A Range Rover doesn’t come up to your bumper, it doesn’t advance toward your car. It barrels toward you. It’s not letting up, and you best get out of the way.
Inside are all sorts of dead cows and trees. It’s a lovely place to be, and man, oh man, does it smell good. It’s like some sort of old library in a mansion that you’ll never get the chance to enter. The inside of the SV is even more interesting. Ceramic. Ceramic everywhere. I’ve never seen anything like it, and that totally rocks. Everything just feels so nice. You want to poke around and touch the different materials. It’s sort of a sensory overload and calming area all at once. I don’t know how to describe it.
On the more practical side of things, if you need to get your well-dressed and generationally wealthy children to the third row of your Range Rover, you won’t have an issue. The second row can automatically slide forward for your young oil baron to enter. When he or she sits, they will find ample room in the third row. I know I did. And I am not a child. I swear.
In the four seat configuration, the second row is on par with every single luxury limousine you can think of. The passenger-side rear seat can be reclined to your heart’s delight, and on the SV a table and cam-driven cupholder assembly can be popped up electronically for whatever you need them for. Being a limo, it’s got a fridge! It can keep your champagne and fine cheeses as cold as can be. It’ll also work for Lunchables if you’ve got your kid for the day because the nanny is sick.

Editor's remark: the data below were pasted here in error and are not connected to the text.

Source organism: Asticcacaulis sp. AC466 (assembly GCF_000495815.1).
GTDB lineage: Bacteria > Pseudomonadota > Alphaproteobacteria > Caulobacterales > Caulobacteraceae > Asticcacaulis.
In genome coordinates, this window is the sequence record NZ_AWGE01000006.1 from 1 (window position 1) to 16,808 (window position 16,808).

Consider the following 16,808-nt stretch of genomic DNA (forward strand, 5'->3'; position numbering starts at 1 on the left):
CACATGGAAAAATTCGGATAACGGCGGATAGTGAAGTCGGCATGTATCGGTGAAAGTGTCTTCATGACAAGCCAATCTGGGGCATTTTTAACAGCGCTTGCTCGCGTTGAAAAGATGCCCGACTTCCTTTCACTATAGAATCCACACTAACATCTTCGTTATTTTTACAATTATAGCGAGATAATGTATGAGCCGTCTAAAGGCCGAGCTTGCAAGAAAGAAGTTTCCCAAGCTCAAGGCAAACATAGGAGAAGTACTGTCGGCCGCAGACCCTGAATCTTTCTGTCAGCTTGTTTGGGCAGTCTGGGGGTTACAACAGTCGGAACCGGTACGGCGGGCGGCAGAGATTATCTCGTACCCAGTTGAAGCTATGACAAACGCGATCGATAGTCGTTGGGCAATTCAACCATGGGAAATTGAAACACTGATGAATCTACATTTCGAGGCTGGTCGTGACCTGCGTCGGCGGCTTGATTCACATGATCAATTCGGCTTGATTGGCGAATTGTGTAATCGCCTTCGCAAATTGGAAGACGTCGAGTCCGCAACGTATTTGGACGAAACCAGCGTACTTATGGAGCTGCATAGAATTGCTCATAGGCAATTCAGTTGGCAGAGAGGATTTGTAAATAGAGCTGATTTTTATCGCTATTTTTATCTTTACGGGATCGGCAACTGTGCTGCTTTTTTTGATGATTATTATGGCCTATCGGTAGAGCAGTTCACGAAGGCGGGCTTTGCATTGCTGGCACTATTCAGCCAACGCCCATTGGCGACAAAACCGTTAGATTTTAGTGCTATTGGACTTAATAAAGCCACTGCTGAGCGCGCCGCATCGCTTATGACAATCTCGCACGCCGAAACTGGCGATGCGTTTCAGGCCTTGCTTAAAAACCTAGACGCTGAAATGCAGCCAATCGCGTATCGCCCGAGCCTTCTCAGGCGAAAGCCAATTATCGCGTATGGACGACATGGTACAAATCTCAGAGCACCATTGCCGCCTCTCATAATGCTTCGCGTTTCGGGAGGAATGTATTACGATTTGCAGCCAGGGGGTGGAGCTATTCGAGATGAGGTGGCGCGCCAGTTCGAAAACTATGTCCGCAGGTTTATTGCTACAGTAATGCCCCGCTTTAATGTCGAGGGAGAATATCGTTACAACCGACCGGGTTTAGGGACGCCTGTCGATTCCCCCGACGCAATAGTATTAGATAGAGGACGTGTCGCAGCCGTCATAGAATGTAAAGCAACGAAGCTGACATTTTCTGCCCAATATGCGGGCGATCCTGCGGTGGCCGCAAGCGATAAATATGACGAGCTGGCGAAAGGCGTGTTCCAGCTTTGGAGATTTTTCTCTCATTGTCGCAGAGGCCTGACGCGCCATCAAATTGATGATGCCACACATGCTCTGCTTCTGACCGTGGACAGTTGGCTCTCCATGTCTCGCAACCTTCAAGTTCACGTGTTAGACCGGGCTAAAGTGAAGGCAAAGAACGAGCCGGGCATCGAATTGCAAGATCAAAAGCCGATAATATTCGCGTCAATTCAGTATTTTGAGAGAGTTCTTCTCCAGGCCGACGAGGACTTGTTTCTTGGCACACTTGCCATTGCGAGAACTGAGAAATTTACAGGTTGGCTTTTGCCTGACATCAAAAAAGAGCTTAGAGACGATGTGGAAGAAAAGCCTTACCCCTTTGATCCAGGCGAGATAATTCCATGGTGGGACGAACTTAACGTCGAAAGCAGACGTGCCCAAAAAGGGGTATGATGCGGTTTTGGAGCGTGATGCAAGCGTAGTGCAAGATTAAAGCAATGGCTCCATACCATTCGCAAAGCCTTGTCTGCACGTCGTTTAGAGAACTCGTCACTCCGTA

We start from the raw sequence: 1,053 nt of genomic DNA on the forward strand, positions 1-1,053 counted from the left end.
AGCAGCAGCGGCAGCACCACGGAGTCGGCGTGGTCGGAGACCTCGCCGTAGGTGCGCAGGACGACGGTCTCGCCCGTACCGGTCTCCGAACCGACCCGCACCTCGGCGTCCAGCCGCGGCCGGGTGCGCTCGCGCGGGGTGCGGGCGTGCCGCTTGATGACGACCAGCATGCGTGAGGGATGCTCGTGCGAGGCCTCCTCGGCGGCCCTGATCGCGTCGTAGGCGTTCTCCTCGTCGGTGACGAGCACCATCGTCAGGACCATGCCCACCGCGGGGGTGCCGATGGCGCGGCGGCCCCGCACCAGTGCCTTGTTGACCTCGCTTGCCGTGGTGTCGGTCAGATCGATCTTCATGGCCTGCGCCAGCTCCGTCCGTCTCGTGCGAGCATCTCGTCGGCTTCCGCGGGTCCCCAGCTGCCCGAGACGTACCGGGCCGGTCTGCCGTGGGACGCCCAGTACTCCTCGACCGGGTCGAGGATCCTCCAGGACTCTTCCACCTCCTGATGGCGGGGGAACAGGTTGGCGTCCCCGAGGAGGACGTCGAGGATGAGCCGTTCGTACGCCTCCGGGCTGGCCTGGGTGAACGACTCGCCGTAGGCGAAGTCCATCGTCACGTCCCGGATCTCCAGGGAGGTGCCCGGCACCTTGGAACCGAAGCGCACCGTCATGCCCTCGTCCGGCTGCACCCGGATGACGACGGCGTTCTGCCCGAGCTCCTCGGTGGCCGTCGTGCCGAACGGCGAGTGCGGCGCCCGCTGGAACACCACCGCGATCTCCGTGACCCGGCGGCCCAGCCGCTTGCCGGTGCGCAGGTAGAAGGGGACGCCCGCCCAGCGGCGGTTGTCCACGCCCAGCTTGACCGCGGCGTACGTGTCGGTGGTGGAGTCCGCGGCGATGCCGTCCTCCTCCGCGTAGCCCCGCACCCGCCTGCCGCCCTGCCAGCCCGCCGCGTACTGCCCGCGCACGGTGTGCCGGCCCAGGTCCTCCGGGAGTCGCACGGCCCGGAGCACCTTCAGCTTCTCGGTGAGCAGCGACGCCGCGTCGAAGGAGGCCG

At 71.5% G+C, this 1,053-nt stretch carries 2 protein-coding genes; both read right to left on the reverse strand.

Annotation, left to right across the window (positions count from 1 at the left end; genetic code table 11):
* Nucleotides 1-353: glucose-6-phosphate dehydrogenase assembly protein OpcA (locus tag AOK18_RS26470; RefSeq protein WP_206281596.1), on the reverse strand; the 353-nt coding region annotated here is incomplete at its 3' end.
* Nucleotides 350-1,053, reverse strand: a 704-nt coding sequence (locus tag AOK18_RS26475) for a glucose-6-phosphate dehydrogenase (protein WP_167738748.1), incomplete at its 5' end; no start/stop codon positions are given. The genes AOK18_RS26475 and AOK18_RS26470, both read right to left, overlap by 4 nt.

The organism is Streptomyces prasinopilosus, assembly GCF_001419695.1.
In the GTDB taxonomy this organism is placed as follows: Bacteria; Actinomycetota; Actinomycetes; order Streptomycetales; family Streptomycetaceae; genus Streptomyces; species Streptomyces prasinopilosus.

At this point you’re probably wondering why I haven’t mentioned its off road capabilities. There’s a good reason for that. Not a single human who buys this rig will ever take it down more than a dirt trail, and that’s really a shame. It’s so good at going off road, man. It does it so well, but it really does not matter. There are a myriad of modes and selections to make that’ll get you out of and over just about any terrain. There’s a reason this is paragraph is right next to the lounge seating. That’s where the owner of this car will be spending their time: on the road, in comfort. They will not be bouncing around a rocky hill with it. However, if the help decides to take them there, it will be without issue.
The Range Rover really just has everything you could ever want, let alone need. But, as was said before. This car isn’t for us. It’s for them.
It’s all a bit of a status thing, isn’t it? People buy Range Rovers because of what they feel it says about them. Could you get all of what the RR offers in a Jeep Grand Cherokee? Probably. But that isn’t the point. The Range Rover is its own thing. It’s ascended beyond normal car cross shopping (if you can find a car to shop for).
When the Range Rover was first introduced oh so many years ago, it was pretty much alone in its quest to perfect the luxury off-roader formula. Today, the story is far different. Just about every single premium brand makes a Range Rover fighter – though the company will say they’re in a class of one. There may still be something to that.